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Who Do You Believe? Me or Your Lying Eyes? August 14, 2006

Posted by The PR Cassandra in Posts.

This title is the punchline to a joke my husband told me.  I won’t repeat it here, but it made me think of the brouhaha around doctored Reuters photos vis-a-vis the war in Lebanon. (Link to play a video by supporters of Israel that embellishes the original story broken by the blog: Little Green Footballs.)

Beyond the tragedy of war and so much suffering on all sides – this news story brings up some issues about maintaining integrity in news reporting and news promotion.

We live in a time of instant communication – and pictures are probably the most powerful communication vehicle of all.  A picture is visceral, provides a reality check to the text one is reading, and has the capability of adding credibility to a product launch, gravitas to an executive or hip personality to a company depending on how it has itself photographed.

Because of the desktop tools we have today, such as PhotoShop, it has become easier and easier to doctor photos.  I have heard that some fashion photographers have to add flesh on models so thin they are unattractive (except as walking clothes hangers – and here I digress – when did it happen that women needed to change their bodies to fit clothes?? – being slender and healthy is one thing – making oneself ill or hating how one looks is something else). 

In the same way, there are times when magazines will doctor a female actor or model’s bust or stomach – creating unrealistic images that are factors in causing low self-esteem and serious eating disorders among younger and younger girls. 

So, we in the marketing profession have an obligation not to present false images, I believe. Yet where is the line between using the photographer’s (& stylist’s & make-up & hair artists’) skills to make a compelling – or unusual – image and creating a false image that is intended to deceive?

More Magazine has taken this on – they worked with Jamie Lee Curtis to show a 40-something woman’s body as it is – and while she is healthy and exercises – as she said – she’s no longer 21.   It was a bold move and one which won kudos for both Jamie Lee Curtis and the magazine.

The truth is – almost all images for publicity or marketing purposes are retouched.  Why is this done?  For legitimate to crossing the line reasons. 

In my opinion. legitimate reasons include: to correct something that wasn’t captured quite right in the photography process, to add an artistic background or to remove glare from someone’s eyeglasses.  In other words, the image processing is not an intent to deceive.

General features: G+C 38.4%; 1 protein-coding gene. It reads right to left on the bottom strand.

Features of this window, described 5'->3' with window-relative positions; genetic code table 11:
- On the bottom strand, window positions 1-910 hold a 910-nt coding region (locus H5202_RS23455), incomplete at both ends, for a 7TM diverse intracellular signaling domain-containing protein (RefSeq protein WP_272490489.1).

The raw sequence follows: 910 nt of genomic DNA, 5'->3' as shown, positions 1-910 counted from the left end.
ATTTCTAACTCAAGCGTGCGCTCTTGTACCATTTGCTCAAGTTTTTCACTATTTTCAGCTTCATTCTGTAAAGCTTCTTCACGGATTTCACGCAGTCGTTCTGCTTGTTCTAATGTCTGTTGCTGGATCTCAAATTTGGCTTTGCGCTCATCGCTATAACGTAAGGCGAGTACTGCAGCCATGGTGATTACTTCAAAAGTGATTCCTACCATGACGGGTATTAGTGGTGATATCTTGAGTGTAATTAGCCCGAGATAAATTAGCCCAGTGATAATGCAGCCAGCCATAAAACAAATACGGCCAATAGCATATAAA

Reputable news organizations, because they have so much influence, have no choice but to take strong measures against those who would “doctor” a news photo, as has apparently been happening more often these days.

I love fashion photography and arty corporate background shots.  They are leading-edge, can quickly convey marketing messages and are often stunning – and, nine times out of ten, heavily edited (the equivalent of “retouching” or “air brushing”). 

It can be a challenge for us in the electronics world of semiconductors, or VoIP services that don’t lend themselves to interesting photography, to come up with visuals. 

That is why many of us are looking to add animated characters to our web sites and HTML emails – or find images that present an illustration. 

One image we developed for our client, TeleVoce, I love – and I realize I am somewhat biased here! It is the image my partner developed that illustrates the tagline “teaching old phones new tricks.”  We paid for the rights of a dog stock photo, that we have named “Sebastian” after our Australian Shepherd who looks quite similar, and ‘PhotoShopped’ the image so the dog has old-style phone handsets in its mouth – it was a huge draw as our booth graphic at CES and we’re using it on TeleVoce’s e*commerce web site and other promotional materials – this kind of imaginative use of photography it both challenging and fun when you get it right!

While a picture may be worth a thousand words, sometimes, illustrations and animation can express what a still image cannot.  Next post, we’l look at how and why people are using animated characters to increase sales, “buzz” and customer retention.

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